Abdominal Aortic Aneurysm - Repair
Movie Center: Cardiac
Run Time: 5:01

What is an Abdominal Aortic Aneurysm?

An Abdominal Aortic Aneurysm (AAA) is an aneurysms a bulge or swelling in a blood vessel.

The aorta is the main blood vessel that carries oxygen-rich blood from your heart to the organs in your body.

An aneurysm is a bulge or swelling in a blood vessel.

This type of bulge occurs when a blood clot or blood clots develop in the aorta, causing to expand.

In your case, your doctor has determined that a portion of the aorta passing through your abdomen - the area between your legs and your chest - has developed a blood clot. In most cases these clots are caused by fatty deposits that build up inside the arteries.

Aneurysms are dangerous because the blood clot weakens the blood vessel and can cause it to burst.

The surgery your doctor has recommended will remove the blood clot and reinforce the weakened wall of the aorta.

After you are unconscious, your doctor will make a vertical incision down the center of your abdomen.

Skin and other tissue will be pulled back in order to expose the abdominal muscles.

Your doctor will carefully divide the muscle in order to expose the abdominal cavity. A special instrument called a retractor will be used to hold the chest open.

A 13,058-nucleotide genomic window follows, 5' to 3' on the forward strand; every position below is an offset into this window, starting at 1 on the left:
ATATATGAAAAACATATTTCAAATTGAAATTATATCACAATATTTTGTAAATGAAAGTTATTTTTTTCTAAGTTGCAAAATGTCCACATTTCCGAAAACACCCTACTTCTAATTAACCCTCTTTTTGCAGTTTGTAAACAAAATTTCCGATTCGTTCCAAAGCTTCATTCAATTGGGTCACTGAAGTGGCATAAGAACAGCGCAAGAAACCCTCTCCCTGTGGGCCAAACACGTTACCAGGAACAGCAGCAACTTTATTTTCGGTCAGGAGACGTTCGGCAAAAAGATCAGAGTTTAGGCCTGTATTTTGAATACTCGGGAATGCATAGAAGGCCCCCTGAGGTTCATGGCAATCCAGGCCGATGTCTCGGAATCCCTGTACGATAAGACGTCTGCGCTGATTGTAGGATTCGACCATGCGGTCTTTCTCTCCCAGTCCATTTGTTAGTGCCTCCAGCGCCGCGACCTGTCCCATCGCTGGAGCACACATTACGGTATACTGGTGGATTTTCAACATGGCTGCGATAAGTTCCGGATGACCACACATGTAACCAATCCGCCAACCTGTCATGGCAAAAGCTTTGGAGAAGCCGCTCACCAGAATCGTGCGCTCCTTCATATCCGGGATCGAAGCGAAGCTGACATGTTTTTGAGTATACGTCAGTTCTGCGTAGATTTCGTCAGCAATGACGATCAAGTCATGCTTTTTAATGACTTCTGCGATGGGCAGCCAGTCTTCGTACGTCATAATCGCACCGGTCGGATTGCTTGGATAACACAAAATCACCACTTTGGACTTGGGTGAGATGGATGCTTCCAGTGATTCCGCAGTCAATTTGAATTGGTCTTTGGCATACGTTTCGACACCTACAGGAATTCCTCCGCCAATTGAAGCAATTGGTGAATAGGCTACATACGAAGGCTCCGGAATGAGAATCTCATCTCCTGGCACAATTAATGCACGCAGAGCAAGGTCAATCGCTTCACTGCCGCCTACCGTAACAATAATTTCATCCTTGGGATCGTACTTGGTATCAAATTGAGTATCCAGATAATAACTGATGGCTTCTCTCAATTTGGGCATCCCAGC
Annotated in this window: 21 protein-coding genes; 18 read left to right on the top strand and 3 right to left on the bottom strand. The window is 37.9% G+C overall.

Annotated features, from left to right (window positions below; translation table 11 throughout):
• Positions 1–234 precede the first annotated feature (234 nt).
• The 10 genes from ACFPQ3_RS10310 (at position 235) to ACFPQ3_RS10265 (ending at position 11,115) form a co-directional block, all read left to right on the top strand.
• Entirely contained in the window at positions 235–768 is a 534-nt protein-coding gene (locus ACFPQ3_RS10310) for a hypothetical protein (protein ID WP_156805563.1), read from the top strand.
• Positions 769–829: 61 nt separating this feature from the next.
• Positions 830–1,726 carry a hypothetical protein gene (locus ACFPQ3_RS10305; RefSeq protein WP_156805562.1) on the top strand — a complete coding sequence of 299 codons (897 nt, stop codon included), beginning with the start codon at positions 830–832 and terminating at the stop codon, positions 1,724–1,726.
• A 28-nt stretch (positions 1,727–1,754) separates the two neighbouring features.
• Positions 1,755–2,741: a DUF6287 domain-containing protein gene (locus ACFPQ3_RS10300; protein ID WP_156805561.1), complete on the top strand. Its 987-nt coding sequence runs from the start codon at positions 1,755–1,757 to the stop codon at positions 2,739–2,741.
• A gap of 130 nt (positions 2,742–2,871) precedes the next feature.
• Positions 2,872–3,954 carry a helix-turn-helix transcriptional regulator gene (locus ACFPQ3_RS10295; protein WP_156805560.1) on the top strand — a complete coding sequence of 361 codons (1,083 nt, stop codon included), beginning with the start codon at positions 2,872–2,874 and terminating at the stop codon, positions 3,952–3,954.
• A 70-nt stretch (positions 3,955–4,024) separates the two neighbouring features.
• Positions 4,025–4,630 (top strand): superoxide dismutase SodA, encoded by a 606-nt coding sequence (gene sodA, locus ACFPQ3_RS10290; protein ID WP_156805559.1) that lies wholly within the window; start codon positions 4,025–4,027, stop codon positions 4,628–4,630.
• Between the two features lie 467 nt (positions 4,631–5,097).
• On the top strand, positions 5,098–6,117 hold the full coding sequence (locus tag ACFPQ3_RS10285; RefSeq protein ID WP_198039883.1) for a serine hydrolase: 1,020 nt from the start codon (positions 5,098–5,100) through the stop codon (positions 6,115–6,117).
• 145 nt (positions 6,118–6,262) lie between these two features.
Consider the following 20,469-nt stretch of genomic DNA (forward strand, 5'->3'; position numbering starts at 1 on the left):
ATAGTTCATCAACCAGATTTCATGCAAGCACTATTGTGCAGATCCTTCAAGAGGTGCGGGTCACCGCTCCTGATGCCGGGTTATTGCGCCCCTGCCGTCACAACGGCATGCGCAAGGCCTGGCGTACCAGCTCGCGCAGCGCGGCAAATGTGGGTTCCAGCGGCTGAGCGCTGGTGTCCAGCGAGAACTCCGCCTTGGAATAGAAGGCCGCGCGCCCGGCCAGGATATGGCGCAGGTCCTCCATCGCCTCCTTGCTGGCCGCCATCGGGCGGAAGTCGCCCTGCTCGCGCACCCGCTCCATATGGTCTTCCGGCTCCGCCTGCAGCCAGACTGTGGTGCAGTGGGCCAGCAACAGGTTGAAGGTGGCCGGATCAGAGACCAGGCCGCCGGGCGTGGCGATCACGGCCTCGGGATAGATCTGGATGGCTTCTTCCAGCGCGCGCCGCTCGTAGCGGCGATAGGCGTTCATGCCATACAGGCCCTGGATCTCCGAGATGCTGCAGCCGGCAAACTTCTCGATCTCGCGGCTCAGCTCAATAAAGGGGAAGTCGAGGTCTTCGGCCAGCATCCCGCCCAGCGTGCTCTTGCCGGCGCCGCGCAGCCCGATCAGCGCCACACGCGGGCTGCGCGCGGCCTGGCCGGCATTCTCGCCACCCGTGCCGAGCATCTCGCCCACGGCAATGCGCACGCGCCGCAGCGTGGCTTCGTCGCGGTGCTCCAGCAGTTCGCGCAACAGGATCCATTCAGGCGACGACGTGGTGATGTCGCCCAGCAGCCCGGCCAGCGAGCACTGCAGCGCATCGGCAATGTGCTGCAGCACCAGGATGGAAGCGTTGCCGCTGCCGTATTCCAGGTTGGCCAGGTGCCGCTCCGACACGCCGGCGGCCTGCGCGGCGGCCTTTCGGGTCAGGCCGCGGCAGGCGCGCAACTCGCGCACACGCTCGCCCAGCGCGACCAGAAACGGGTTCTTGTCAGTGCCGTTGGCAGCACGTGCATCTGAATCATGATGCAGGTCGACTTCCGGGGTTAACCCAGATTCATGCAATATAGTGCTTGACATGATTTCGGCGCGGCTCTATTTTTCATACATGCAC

Once your doctor has a clear view of the abdomen he or she will gently pull the intestines up and out of the way revealing the aorta and the aneurysm. Now your doctor can begin to remove the clot.

First, he or she will apply clamps to each of the two arteries that branch away from the main artery - temporarily preventing blood from flowing to your legs.

Next, your doctor will clamp the artery above the aneurysm.

Once the blood supply has been shut off in this manner, your doctor will make a vertical incision in the artery wall and two small horizontal incisions to allow access to the damaged area.

The blood clot can then be removed. The surgical team will sew together any damaged blood vessels inside the aorta.

A tube made of a sterile synthetic material can now be inserted into the vessel to provide support and reinforcement.

It is then sewn into place. One by one your doctor will remove the clamps, restoring blood flow to the legs.

After verifying there are no leaks around the surgical field, the team will finally close the vessel with sutures.

Your doctor will restore all internal organs to their proper positions.

The muscles and other tissue can then be closed with sutures.

Finally, the skin is closed with staples and a sterile dressing is applied.

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